EVANSTON, Ill. — People aged over 40 had far lower levels of anxiety and depression during the pandemic than their younger peers.
In fact, more than one in three young adults were highly stressed during the pandemic, according to a new study.
High levels of anxiety and depression were identified early in the COVID-19 pandemic, with reports of up to six-fold increase from prior year levels.
A new study discovered that anxiety and depression were significantly higher among adults ages 18 to 39 compared with adults aged 40 and older during the pandemic period.
They found that in these young adults, 40 percent had anxiety and 33 percent had depression, compared with those over 40 where 31 percent had anxiety and 24 percent had depression.
These levels also declined throughout the pandemic period for those aged 40 years and older but remained elevated for younger adults.
Additionally, they found that younger adults’ anxiety and depression increased more than older adults’ after surges in COVID-19 case counts but decreased less following vaccination against the virus.
Researchers believe that the less favorable economic conditions and responses to social upheaval may have contributed to young adults’ worse mental well-being.
“The years from 2020 through 2022 were difficult, due to the combination of the COVID-19 pandemic and a series of national and global events that impacted people in the US and around the world,” said Dr. Sarah Collier Villaume.
“High levels of anxiety and depression were documented shortly after the arrival of the COVID-19 pandemic and were more prevalent in younger adults than in older adults,” she added.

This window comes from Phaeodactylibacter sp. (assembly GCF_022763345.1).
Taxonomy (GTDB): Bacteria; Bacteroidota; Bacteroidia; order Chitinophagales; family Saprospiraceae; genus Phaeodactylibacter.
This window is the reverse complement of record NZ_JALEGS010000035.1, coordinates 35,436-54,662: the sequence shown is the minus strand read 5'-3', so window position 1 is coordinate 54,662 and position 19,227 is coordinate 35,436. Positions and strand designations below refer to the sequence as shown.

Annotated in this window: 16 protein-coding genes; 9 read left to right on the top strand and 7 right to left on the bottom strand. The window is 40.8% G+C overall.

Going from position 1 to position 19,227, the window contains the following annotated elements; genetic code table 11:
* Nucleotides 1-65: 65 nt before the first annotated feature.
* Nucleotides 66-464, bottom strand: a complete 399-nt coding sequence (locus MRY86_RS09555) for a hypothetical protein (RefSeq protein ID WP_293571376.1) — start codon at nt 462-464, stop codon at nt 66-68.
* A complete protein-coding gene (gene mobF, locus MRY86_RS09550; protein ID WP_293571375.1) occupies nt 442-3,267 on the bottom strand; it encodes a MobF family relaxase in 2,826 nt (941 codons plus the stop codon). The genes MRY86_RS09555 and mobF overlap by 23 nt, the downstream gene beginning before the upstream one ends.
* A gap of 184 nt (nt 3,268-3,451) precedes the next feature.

“Economic precarity was associated with high anxiety and depression among younger adults in the US compared with older adults in the U.S.,” she continued
To get their results the team, from Northwestern University, Illinois, studied data from over three million US adults through online surveys from April 2020 through August 2022 alongside weekly state-level data on COVID-19 cases and deaths.
The prevalence of anxiety was approximately four percentage points lower for each 10-year age group.
Scores were higher for anxiety and depression among those in young adulthood compared with middle adulthood and the two conditions appear to often go hand in hand with more than 80 percent of those with high depression scores also having high anxiety scores.
The results, published in the journal JAMA Network Open, also showed that anxiety and depression were significantly more prevalent among women than men.
Households with lower income or education below a bachelor’s degree were also seen to have higher levels of depression and anxiety.
Dr. Villaume concluded: “While there is more to learn about the factors that contribute to the experience younger US adult have with anxiety and depression in the current context, our findings point to a need for mental health care and economic policies that target the needs of young adults.”
Produced in association with SWNS Talker
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